Palace intrigue has been another story line that has plagued the White House. Trump constructed a flat organization with multiple power centers. Chief of Staff Reince Priebus has struggled to gain control. The biggest clash has been one pitting anti-globalists such as chief strategist Stephen Bannon against defenders of Wall Street and big business, led by Jared Kushner, the president’s son-in-law. The White House has operated as its own team of rivals, accompanied by a deluge of leaks to reporters about the infighting.
Hanging over everything during the first 100 days have been FBI and congressional investigations of what the Russian government did to interfere with the 2016 election and whether Trump advisers or associates were in collusion with the Russians along the way. Michael Flynn, who was forced out as national security adviser after misleading Vice President Mike Pence about his contacts with Russian Ambassador Sergey Kislyak, appears in deep trouble over his actions, and his situation dogs the administration.
The 100-day marker is certainly an artificial measure of a president and White House officials are deeply frustrated by the criticisms of Trump’s 100-day record. Fighting against the critics, they say he can legitimately point to successes and to progress fulfilling campaign promises.
The shiniest ornament has been the confirmation of Neil Gorsuch to fill the Supreme Court seat of the late justice Antonin Scalia. The president was aided by Senate Majority Leader Mitch McConnell’s decision to trigger the “nuclear option,” which not only smoothed the path for Gorsuch but could do the same for any future Trump nominees, as long as the GOP holds the Senate.
Another success, one that drew bipartisan backing, was the decision to order cruise missile strikes on Syria in retaliation for the regime’s use of chemical weapons. Administration officials say this sent signals not only to President Bashar Assad but to other bad actors in the world, and to U.S. allies, that will pay dividends in the future, even as Trump develops a fuller set of strategies for dealing with problems including the Middle East, North Korea and Russia.
The president doesn’t have funding for his famous U.S.-Mexico border wall or anything approaching it, but other steps on immigration have begun to make a down payment on his campaign promises to get tough on undocumented immigrants. He has moved to carve away at regulations on business and to undo some environmental regulations ordered during the Obama administration. He quickly gave the go-ahead for the Keystone XL oil pipeline and the Dakota Access pipeline. The Trump team soon will decide whether to pull out of the Paris accord on climate.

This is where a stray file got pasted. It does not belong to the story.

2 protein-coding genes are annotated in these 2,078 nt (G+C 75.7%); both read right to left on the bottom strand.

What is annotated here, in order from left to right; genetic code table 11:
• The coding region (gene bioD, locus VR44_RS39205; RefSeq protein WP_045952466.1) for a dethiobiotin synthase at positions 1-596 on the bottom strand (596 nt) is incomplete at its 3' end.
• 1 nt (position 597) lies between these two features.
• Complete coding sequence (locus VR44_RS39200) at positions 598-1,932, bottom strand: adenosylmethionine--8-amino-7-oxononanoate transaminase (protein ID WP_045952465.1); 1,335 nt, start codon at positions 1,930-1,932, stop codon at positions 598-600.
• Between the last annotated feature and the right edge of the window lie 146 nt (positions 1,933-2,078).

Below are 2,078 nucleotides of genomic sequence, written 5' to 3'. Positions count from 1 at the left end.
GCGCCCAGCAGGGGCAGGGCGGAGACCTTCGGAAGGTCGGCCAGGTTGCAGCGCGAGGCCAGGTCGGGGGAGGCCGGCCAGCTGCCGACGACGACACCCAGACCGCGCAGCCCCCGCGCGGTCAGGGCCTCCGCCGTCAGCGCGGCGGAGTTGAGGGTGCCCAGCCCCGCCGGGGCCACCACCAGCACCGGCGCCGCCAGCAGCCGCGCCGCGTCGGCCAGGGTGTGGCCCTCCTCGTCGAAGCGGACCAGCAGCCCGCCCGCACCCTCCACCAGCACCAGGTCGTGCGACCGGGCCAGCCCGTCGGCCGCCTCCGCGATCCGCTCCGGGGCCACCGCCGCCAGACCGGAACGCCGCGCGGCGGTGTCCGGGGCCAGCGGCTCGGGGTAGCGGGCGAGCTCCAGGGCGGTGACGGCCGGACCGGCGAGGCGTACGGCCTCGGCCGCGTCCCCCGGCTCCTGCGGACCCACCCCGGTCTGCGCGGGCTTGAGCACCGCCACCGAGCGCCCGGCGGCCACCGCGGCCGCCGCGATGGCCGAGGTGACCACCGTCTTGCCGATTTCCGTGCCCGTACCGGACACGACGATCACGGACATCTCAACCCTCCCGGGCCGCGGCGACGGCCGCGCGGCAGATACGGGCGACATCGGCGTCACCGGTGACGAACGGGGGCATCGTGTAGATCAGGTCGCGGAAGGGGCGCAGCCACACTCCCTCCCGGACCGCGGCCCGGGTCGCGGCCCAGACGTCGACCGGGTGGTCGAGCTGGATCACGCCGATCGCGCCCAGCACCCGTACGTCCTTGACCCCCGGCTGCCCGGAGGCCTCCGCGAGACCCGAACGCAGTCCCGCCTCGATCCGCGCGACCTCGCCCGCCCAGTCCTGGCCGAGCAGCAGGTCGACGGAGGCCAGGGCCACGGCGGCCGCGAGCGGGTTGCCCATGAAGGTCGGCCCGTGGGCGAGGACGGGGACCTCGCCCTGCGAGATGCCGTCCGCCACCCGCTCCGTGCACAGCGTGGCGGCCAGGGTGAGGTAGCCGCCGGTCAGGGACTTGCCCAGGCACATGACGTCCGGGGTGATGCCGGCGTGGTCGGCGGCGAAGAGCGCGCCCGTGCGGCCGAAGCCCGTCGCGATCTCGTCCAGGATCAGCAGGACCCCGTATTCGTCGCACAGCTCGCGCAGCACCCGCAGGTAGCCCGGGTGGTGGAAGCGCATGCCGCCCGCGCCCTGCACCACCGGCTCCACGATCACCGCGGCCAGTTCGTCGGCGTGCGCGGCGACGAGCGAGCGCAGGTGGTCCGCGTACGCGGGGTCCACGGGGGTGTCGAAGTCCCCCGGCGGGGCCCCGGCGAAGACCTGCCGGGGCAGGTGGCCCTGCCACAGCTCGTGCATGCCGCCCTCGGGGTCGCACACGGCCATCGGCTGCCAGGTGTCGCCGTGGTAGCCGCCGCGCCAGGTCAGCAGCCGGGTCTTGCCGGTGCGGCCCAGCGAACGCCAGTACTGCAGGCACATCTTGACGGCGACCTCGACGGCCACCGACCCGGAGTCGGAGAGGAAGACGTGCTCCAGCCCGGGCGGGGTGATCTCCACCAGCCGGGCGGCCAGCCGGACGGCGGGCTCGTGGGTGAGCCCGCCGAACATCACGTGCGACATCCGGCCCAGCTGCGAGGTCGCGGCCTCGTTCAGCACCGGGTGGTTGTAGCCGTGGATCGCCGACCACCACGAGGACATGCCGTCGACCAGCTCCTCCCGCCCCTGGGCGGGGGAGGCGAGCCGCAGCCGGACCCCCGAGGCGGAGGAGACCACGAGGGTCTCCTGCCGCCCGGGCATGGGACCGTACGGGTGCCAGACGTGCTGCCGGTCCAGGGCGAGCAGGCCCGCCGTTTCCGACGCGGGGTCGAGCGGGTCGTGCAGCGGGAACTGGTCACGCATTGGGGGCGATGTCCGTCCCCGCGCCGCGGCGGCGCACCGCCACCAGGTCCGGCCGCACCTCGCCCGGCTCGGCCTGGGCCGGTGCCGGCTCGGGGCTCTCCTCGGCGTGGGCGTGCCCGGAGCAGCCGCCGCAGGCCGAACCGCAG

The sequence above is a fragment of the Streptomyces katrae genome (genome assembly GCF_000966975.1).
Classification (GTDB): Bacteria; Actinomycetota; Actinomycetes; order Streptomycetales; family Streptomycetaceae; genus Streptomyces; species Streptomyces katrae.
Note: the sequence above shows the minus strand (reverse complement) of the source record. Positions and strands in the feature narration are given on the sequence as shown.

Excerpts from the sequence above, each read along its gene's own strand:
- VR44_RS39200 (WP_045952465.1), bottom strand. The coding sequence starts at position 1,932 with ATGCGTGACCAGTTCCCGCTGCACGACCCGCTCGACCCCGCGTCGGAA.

On trade, the president suddenly reversed course on the North American Free Trade Agreement by announcing Wednesday night that he will seek to renegotiate the treaty rather than withdraw from it, as had been planned. But he has moved in other ways to signal a change in tone and policy on trade, including the early decision to abandon the Trans-Pacific Partnership, last week’s “buy American” order, dust-ups with Canada on lumber, and orders to investigate whether steel and aluminum imports are damaging national security.
Trump’s approval rating in the latest Washington Post-ABC News poll is historically low for a new president, at 42 percent, with 53 percent disapproving. His base is remaining steady, meanwhile. If his approval rating stays low, Trump could be a drag on Republican candidates in 2018, if history holds. But he defied conventional metrics for measuring politicians during his campaign and continues to play by other rules. Democrats should be cautious in drawing early conclusions, despite their energized base.
A White House official who spoke on the condition of anonymity in order to be candid argued that Trump has not become more moderate in office, as some people have suggested. “I would just challenge you to show me the evidence of this supposed softening and moderation,” he said. He said, however, that the office has affected the president in less obvious ways. “I think it’s slowed down the decision process in weighing the fact that every one of these decisions are enormous,” he said.
That’s not always obvious to outsiders, although some say they detect signs of recent improvement, a settling of sorts inside the West Wing. “It feels like to me there’s at least a deeper appreciation for the complexity and seriousness of this task,” Leavitt said. “If you’ve only imagined it, you haven’t yet experienced it.” Others remain skeptical that the administration will ever be a truly orderly operation.
The key to future success, those with experience say, will be the degree to which the White House team develops a more harmonious and deliberative process for decision-making and that accepts the painstaking requirements of the legislative process. By those measures, Trump’s 100-day record is at best incomplete. The second 100 days will reveal what he and his advisers have learned from the first.